A trial of AZD8931 and anastrozole for hormone receptor positive advanced breast cancer (MINT)

Cancer type:

Breast cancer




Phase 2

This trial was looking at a drug called AZD8931 for breast cancer. It was for post menopausal Open a glossary itemwomen with breast cancer that was locally advanced, or had spread to another part of the body, and was hormone receptor positive.

Doctors often use hormone therapy to treat breast cancer. One of the drugs they commonly use is called anastrozole. Researchers are looking for ways to improve standard treatments Open a glossary item. In this study, they were looking at a drug called AZD8931 together with anastrozole.

AZD8931 is a type of biological therapy. It works by blocking certain proteins in cancer cells that send signals telling the cells to divide. Turning off this signalling can help to kill cancer cells.

The aims of this trial were to see

  • If having AZD8931 and anastrozole together was safe
  • If having both drugs worked better than anastrozole alone for advanced hormone receptor positive breast cancer.

Summary of results

The researchers found that adding AZD8931 did not work better than anastrozole alone.

The trial recruited 359 women. Their average age was 61. They all had breast cancer that was hormone receptor positive and they hadn’t had any other hormone treatment for breast cancer before joining the trial.

The trial was randomised. The women taking part were put into 1 of 3 groups by a computer. Neither they nor their doctors could decide which group they were in.

Everybody took anastrozole tablets

  • 118 women also took a low dose of AZD8931 tablets
  • 120 women also took a higher dose of AZD8931 tablets
  • 121 women took dummy tablets (placebos Open a glossary item)

The researchers looked at some early results to see how long the women were living without any signs that their cancer was getting worse. They found that on average this was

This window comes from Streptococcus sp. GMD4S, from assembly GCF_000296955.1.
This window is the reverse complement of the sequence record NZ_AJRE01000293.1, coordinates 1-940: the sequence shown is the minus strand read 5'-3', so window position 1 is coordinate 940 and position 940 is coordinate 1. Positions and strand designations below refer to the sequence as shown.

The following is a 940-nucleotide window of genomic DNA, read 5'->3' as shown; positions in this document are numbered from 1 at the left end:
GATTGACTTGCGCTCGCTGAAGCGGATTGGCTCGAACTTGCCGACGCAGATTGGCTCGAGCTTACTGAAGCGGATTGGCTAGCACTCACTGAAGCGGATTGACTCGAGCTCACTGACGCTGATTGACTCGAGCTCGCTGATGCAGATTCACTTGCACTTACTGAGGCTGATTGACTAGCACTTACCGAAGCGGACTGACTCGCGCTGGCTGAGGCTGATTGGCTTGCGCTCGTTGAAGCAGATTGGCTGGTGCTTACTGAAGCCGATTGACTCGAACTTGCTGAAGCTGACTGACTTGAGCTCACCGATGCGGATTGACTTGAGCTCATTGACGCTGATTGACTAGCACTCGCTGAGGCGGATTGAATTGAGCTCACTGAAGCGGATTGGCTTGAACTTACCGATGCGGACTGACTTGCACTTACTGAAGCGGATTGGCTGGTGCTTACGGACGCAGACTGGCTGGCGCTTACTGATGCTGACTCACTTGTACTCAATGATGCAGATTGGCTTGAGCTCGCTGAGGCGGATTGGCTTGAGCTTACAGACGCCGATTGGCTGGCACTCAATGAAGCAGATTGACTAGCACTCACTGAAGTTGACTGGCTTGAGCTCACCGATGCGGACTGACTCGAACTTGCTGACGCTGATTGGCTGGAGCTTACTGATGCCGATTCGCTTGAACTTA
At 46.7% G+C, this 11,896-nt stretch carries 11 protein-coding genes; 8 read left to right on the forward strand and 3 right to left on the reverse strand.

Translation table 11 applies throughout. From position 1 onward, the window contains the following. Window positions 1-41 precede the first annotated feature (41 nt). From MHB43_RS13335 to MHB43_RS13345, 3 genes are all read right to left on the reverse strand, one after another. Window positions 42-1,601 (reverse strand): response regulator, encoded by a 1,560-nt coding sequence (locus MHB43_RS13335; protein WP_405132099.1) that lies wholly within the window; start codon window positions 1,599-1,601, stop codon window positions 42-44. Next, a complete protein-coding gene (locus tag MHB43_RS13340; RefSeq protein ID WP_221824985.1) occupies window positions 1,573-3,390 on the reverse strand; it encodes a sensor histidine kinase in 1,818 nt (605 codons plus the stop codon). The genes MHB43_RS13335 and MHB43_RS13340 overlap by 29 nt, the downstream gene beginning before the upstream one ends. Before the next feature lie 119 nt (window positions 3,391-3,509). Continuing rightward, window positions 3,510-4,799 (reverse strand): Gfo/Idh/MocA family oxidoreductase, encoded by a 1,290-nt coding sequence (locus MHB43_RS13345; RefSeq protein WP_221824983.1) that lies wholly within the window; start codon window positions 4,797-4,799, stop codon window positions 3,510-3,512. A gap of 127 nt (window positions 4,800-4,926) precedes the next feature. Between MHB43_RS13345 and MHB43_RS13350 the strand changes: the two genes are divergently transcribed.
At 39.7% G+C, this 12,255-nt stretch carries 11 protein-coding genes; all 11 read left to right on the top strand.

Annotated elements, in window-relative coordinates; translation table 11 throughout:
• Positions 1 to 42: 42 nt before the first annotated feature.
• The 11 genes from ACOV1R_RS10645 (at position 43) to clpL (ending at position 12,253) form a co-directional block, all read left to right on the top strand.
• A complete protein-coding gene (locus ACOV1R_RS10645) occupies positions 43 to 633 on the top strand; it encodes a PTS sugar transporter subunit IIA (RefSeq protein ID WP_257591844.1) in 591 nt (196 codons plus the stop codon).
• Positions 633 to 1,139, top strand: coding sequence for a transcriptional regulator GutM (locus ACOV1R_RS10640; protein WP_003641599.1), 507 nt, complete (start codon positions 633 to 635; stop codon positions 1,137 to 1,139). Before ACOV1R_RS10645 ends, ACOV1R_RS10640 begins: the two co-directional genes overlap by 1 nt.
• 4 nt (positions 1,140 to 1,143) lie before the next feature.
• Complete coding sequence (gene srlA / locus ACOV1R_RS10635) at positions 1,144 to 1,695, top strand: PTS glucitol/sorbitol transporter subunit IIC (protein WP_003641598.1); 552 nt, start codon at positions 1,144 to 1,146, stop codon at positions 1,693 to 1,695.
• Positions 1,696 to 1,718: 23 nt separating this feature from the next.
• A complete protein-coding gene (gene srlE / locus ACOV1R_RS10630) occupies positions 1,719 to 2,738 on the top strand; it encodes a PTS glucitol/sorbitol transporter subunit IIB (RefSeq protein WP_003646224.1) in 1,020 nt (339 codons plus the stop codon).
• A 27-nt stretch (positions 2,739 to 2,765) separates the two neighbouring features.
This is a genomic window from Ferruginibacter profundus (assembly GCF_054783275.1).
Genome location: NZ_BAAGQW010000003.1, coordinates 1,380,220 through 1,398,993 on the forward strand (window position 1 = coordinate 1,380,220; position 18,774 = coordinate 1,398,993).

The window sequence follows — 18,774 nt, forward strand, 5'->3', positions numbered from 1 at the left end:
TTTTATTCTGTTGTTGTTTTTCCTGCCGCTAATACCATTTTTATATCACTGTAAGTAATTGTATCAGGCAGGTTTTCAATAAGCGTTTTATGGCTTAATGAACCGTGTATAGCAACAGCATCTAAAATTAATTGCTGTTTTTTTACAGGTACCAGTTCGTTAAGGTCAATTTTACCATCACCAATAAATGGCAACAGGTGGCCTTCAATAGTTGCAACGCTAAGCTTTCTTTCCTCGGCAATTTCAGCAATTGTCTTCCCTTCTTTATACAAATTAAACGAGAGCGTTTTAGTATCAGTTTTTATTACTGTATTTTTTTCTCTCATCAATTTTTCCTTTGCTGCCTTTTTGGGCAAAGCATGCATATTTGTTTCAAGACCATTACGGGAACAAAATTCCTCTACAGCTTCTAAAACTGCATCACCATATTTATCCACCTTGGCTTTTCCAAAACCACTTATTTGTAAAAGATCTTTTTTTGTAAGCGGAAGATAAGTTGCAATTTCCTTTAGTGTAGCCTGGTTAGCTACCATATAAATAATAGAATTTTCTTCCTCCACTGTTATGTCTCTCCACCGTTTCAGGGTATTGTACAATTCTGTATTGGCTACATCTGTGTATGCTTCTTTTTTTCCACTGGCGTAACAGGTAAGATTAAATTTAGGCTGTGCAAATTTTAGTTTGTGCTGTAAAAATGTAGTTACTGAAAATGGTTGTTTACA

• Just under 11 months in the women taking the lower dose of AZD8931
  • Just under 14 months in the women taking the higher dose
  • 14 months in the women taking the dummy drugs

Women in all 3 groups had side effects, but serious side effects were more common in the groups having AZD8931 than in the anastrozole alone group. And more women having AZD8931 stopped anastrozole treatment because of bad side effects compared with the anastrozole alone group.

In view of these results, the committee that monitors the safety and design of the trial (the data monitoring committee) recommended that the trial was stopped. This was because these results suggested it was very unlikely the trial would be able to show that AZD8931 and anastrozole was better than anastrozole alone.

We have based this summary on information from the team who ran the trial. The information they sent us has been reviewed by independent specialists (peer reviewed Open a glossary item) but may not have been published in a medical journal.  The figures we quote above were provided by the trial team. We have not analysed the data ourselves.

Recruitment start:

Recruitment end:

How to join a clinical trial

Please note: In order to join a trial you will need to discuss it with your doctor, unless otherwise specified.

Please note - unless we state otherwise in the summary, you need to talk to your doctor about joining a trial.

Chief Investigator

Professor Stephen Johnston

Supported by

Experimental Cancer Medicine Centre (ECMC)
National Institute for Health Research Cancer Research Network (NCRN)

If you have questions about the trial please contact our cancer information nurses

Freephone 0808 800 4040

Last review date

CRUK internal database number:

Oracle 5673

Please note - unless we state otherwise in the summary, you need to talk to your doctor about joining a trial.

Last reviewed:

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